[imagesource: Kaylynn Palm/EWN]
When the Day Zero panic was at its peak, international news outlets couldn’t get enough of Cape Town’s plight.
Then, just as quickly, the media coverage died down and fears of the taps running dry were no longer front of mind.
We may be sitting pretty in Cape Town (for now – remain water-wise, friends), but other parts of the country haven’t been so lucky, and the world is once again starting to take notice.
The Eastern Cape town of Graaff-Reinet hit headlines last year, with the words ‘Day Zero’ back in the news, and just yesterday we covered the BBC’s short segment on how the people of Free State’s Harrismith are coming together to take matters into their own hands.
In a story over the weekend, the Financial Times (or the FT, to the initiated) also zeroed in on some of the country’s smaller towns, and how they’re rapidly losing faith in President Cyril Ramaphosa’s ANC.
It paints a bleak picture of a town falling apart thanks to “absent politicians and broken infrastructure”:
Even as a brownish pool has returned to the dam in the semi-desert Karoo region, its pipes are in disrepair and its walls are crumbling — part of a municipal collapse in one of South Africa’s oldest towns that goes beyond the pressures of a drought that has lasted almost two years in the voter heartland of President Cyril Ramaphosa’s ruling African National Congress.
Many of Graaff-Reinet’s residents, faced with dry taps for months, have given up on the cash-strapped local municipality to distribute water and look instead to Gift of the Givers, Ms [Corene] Conradie’s charity, for drilled boreholes and water truck deliveries.
Every day messages for help flood in via WhatsApp. “My phone is going mad — water, water,” Ms Conradie said. A day care. An old people’s home. A traffic cop who needs to wash her uniform.
The residents of towns like Graaff-Reinet feel abandoned by Ramaphosa, who has bigger fish to fry with the likes of Eskom and SAA.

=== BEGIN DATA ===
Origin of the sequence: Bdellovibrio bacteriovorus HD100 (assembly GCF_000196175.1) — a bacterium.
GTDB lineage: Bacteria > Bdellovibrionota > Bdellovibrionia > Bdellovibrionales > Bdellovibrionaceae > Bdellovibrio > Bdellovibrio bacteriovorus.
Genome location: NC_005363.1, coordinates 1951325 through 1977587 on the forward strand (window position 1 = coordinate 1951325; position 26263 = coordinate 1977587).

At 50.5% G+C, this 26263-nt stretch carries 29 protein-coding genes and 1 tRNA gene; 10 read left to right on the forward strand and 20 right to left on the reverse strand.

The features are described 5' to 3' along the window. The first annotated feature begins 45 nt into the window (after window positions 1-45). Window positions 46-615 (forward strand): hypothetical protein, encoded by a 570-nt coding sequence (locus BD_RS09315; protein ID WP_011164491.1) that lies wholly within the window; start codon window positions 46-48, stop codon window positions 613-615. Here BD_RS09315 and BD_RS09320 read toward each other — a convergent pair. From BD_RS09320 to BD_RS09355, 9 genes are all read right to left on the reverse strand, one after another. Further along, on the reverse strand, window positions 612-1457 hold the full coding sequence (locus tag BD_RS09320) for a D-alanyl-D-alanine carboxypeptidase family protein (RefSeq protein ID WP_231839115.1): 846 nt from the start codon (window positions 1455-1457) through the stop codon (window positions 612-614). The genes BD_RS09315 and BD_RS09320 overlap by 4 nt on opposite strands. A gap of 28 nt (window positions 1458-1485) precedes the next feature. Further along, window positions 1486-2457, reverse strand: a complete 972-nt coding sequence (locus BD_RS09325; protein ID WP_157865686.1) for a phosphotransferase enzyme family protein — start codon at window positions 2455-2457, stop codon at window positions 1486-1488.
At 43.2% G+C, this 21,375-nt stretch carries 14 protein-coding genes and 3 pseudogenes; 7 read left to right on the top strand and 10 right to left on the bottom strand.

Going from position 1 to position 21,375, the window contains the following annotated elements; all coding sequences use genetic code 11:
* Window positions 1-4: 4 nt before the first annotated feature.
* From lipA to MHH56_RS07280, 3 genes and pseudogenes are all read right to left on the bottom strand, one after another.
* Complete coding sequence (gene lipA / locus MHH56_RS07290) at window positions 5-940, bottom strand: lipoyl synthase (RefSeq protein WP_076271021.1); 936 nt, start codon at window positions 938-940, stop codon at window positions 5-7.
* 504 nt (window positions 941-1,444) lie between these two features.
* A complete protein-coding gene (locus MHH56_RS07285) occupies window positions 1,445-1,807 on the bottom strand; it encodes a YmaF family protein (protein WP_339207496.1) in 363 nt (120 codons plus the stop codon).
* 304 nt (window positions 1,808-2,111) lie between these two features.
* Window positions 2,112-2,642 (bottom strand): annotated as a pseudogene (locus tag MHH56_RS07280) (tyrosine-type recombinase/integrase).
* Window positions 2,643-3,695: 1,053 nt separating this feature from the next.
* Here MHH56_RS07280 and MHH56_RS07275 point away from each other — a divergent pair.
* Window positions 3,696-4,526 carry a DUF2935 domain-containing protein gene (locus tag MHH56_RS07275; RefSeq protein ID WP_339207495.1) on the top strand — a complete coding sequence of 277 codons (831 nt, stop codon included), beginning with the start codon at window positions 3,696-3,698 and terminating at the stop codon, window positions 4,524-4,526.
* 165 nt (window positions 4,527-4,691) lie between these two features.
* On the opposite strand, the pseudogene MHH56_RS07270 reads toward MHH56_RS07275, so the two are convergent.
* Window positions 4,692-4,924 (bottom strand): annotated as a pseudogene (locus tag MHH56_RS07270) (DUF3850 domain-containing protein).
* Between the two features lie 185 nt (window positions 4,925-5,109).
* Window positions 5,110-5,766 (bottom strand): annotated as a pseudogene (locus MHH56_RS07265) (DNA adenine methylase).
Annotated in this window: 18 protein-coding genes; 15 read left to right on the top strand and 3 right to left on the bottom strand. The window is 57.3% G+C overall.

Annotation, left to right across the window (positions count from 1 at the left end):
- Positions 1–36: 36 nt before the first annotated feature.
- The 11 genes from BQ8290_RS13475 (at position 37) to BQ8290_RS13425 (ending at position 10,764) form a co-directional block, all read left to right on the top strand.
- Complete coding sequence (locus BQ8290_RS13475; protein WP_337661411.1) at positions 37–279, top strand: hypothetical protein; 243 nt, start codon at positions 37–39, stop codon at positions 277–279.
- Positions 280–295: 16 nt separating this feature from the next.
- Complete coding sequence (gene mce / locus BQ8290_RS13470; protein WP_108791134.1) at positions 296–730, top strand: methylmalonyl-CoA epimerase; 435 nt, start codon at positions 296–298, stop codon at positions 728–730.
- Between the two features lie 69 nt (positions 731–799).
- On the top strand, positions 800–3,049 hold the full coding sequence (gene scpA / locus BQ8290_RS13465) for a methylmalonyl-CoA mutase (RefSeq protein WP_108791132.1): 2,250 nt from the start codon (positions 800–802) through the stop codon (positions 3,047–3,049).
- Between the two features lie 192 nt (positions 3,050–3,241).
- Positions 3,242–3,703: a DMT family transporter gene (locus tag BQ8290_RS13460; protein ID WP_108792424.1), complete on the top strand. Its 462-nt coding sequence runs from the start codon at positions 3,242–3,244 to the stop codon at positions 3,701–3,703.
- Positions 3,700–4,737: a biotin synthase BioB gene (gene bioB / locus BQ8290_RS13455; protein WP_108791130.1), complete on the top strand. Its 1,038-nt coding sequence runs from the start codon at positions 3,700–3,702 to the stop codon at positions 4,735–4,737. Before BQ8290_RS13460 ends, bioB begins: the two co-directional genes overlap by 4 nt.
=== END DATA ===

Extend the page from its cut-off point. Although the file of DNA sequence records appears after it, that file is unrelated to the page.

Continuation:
The fall from grace evident in the Eastern Cape town points to a decade of blind eyes and the sort of mismanagement that has sunk the above-mentioned state-owned enterprises:
Graaff-Reinet began Mr Zuma’s rule as 2010’s South African Town of the Year, a mountain-ringed “Gem of the Karoo” with centuries-old houses and monuments. It remains a “beautiful town with all the potential”, in [Hento Davids, head of the Graaff-Reinet chamber of commerce’s] words.
But it fell into decline, including an ill-fated political merger with other towns that left it with large debts and diminished ability to collect revenue to pay for boreholes and infrastructure upkeep. The town’s ANC mayor has rarely been seen during the crisis, residents said. Deon de Vos, who serves as a deputy president of a good-governance association for South African municipalities, was out of town when the Financial Times visited.
These politicians always seem to be around when it’s election time, handing out t-shirts and making grand promises of new dawns, but then the months tick by…
Whilst the drought itself cannot be blamed on poor governance, the town’s inability to handle the situation can, and it stems from the top corridors of the ruling party:
Water supply to taps is a local government responsibility but neglect is entrenched at the national level, the opposition DA and civic activists argue. They have accused [Lindiwe Sisulu, the national water minister] of stuffing her department with ANC cronies in order to advance future ambitions to supplant Mr Ramaphosa as party leader, at the cost of attention to drought-hit areas.
Ms Sisulu declined to be interviewed about the plight of drought-hit towns, citing the need first to table a “master plan” for South Africa’s water security before Mr Ramaphosa’s cabinet. She denies nepotism.
If you think that master plan is going to be anything more than empty words and hollow promises, you’re exactly the sort of person who has helped keep this criminal enterprise masquerading as a political party in power for the past 26 years.
Again, let the above serve as a reminder for us Capetonians to stay water-wise.
You can read the full FT article here.
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